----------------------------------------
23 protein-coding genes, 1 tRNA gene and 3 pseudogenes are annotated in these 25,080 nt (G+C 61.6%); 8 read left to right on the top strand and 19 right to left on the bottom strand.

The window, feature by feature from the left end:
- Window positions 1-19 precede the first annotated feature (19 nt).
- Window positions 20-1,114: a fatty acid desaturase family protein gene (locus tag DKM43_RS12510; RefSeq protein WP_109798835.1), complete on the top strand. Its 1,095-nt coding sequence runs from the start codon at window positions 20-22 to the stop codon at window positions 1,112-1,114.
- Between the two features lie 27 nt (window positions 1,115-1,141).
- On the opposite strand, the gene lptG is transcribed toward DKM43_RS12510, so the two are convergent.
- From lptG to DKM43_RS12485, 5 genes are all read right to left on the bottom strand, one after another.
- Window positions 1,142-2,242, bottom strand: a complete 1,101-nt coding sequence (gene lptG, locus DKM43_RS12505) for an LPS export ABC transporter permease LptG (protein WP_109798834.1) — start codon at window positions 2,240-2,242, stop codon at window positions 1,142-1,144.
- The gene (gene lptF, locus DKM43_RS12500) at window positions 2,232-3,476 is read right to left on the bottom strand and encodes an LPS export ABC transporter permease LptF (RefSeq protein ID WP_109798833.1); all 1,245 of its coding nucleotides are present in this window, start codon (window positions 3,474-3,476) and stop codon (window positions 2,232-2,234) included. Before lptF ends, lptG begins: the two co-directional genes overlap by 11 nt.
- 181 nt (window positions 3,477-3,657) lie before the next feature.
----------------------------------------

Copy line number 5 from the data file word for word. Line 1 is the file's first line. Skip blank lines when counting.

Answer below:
- Between the two features lie 27 nt (window positions 1,115-1,141).